"My Scottish Borders".
|Reiver Statue, Galashiels|
O young Lochinvar is come out of the west,
Through all the wide Border his steed was the best;
And save his good broadsword he weapons had none,
He rode all unarm'd, and he rode all alone.
So faithful in love, and so dauntless in war,
Other ballads I will feature further along this A-Z journey, so look out for:
- The Dowie Dens of Yarrow
- The Douglas Tragedy
- Muckle Mou'ed Meg
This word originated in the Scottish Borders. meaning "black rent" that is an illegal payment whereby ordinary men made a payment (in cash or kind) to a powerful Reiver in return for being left alone - in other words protection money.
More fascinating facts on the Scottish Borders:
- The Border town of BERWICK -UPON-TWEED is in England, but in the Anglo-Scottish Wars, it changed hands 14 times before Scotland relinquished the fight in 1482. As a quirk, though, its football team play in the Scottish League.
- Writer JOHN BUCHAN (1875-1940) grew up in Broughton, Peeblesshire where his father was the local minister. He wrote over 60 books, the best known being "Thirty Nine Steps". He was also a noted lawyer, soldier, historian, politician and diplomant, becoming Governor General of Canada, assuming the title of Lord Tweedsmuir in 1935.
- ISOBEL BAILLIE (1895-1983) was born in Hawick, Roxburghshire and became an internationally renowned soprano, best known for her interpretation of oratorio, especially Handel's "Messiah". In 1933 she became the first British artist to perform at the Hollywood Bowl in Los Angeles.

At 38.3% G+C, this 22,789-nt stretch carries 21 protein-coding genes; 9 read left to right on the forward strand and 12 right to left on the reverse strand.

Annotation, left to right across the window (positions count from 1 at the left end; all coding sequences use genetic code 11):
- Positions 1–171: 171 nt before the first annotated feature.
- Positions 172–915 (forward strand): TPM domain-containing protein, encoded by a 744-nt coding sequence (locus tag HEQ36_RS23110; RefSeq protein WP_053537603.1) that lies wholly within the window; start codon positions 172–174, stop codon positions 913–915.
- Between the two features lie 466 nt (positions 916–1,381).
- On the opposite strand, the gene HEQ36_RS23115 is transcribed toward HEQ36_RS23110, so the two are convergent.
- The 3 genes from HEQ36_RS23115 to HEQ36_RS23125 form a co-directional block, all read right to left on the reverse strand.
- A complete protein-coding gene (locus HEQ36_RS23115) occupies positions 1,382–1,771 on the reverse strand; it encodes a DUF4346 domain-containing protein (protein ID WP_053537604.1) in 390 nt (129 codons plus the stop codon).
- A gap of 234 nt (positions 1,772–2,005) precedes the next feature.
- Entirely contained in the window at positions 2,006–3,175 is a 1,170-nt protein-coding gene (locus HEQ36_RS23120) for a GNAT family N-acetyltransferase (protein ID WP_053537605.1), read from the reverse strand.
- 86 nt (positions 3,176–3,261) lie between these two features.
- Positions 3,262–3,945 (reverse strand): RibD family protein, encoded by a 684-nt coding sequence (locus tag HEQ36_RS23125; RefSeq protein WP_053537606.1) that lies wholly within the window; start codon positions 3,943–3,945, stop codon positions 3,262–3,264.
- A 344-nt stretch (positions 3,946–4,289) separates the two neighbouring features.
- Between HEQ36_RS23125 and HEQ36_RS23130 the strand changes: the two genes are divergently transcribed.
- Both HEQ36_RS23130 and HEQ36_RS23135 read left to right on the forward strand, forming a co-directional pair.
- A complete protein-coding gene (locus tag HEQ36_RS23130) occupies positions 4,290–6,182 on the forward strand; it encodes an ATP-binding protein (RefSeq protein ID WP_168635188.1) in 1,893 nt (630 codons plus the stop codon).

- THOMAS BRISBANE, although born on the west coast, had many Borders connections, through his wife Anna Maria Macdougall of Maktersoun, near Kelso. He was a founder member of the Tweedside Physical and Antiquarian Society and built an observatory in the ground of Makerstoun House. A monument to him in the local churchyard is in the shape of a sundial. He became Governor of New South Wales 1821-25, reforming the penal code ad establishing a constitution for the Australian colony. The Brisbane River and the city built on its banks was named after him.
- PLACE NAMES THAT APPEAL - I love names that conjure up an image or that roll off the tongue. In my own area of Roxburghshire in the Scottish Borders there is Bloodhopehead (the mind boggles at what might have happened there!); Brockhoperig - the ridge by the valley with the badgers, and Blackcleuch - with "cleuch" meaning ravine, gorge, cliff, crag. "Ch" is pronounced as the "ch" in loch.
On the other hand would I really want to live in a place called Boghall, Bogfoot or Bogside?
The Scottish Borders
The old counties of Berwickshire, Peeblesshire, Roxburghshire & Selkirkshire